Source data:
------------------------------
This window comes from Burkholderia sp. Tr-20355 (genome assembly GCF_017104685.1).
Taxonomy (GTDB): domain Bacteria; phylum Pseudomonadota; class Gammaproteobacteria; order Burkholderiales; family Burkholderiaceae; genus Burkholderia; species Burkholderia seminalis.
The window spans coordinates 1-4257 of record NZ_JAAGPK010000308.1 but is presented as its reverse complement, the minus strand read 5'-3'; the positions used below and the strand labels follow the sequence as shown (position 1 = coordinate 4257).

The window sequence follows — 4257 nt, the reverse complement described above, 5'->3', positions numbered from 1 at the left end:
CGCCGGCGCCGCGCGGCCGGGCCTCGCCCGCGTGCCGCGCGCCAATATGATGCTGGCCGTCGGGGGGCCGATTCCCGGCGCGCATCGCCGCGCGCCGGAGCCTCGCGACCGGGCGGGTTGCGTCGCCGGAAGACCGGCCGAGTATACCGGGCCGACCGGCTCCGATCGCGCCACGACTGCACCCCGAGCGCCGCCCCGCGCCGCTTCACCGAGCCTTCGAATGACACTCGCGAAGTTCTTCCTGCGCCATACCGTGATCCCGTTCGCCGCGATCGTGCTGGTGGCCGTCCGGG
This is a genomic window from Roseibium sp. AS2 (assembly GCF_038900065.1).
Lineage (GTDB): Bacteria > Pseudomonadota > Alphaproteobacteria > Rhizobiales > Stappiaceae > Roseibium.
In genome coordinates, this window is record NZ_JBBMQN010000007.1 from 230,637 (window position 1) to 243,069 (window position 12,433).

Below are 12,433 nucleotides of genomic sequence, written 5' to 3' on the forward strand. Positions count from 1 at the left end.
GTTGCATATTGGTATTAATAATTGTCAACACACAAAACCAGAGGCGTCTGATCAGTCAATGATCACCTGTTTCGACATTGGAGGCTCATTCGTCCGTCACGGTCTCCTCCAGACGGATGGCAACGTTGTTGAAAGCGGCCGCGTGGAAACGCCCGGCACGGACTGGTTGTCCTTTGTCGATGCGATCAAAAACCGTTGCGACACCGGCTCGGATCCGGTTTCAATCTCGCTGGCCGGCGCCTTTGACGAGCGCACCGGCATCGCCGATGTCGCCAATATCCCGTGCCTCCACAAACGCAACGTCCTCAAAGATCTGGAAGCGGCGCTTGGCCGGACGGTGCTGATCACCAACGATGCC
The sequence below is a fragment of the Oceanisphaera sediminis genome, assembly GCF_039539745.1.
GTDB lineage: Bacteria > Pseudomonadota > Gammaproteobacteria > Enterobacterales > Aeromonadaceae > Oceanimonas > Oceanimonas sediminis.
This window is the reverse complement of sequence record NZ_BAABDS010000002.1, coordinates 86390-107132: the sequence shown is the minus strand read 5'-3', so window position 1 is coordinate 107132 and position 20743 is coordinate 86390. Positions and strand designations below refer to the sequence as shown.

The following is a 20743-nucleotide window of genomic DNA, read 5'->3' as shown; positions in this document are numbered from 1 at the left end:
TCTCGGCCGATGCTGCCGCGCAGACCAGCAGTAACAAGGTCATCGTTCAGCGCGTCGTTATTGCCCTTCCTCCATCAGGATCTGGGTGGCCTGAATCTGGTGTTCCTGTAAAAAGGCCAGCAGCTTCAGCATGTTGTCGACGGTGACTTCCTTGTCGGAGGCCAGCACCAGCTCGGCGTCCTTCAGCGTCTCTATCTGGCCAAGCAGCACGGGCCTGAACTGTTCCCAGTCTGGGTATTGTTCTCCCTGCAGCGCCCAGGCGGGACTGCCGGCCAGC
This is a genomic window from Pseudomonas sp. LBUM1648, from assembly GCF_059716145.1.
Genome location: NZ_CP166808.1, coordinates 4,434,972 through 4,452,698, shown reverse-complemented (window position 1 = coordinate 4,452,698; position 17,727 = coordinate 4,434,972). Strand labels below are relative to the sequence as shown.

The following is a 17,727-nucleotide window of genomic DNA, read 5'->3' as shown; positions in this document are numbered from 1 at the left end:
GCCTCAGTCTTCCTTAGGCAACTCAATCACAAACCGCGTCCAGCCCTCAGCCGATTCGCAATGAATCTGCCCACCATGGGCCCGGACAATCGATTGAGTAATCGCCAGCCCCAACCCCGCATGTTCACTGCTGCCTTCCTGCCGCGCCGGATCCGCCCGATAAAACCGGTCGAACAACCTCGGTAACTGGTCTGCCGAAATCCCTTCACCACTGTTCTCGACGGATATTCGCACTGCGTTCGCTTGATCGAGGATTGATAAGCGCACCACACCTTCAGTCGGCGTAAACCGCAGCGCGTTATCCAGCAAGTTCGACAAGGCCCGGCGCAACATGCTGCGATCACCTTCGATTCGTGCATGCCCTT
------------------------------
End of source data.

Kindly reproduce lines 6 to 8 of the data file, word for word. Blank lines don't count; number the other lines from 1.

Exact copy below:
This is a genomic window from Roseibium sp. AS2 (assembly GCF_038900065.1).
Lineage (GTDB): Bacteria > Pseudomonadota > Alphaproteobacteria > Rhizobiales > Stappiaceae > Roseibium.
In genome coordinates, this window is record NZ_JBBMQN010000007.1 from 230,637 (window position 1) to 243,069 (window position 12,433).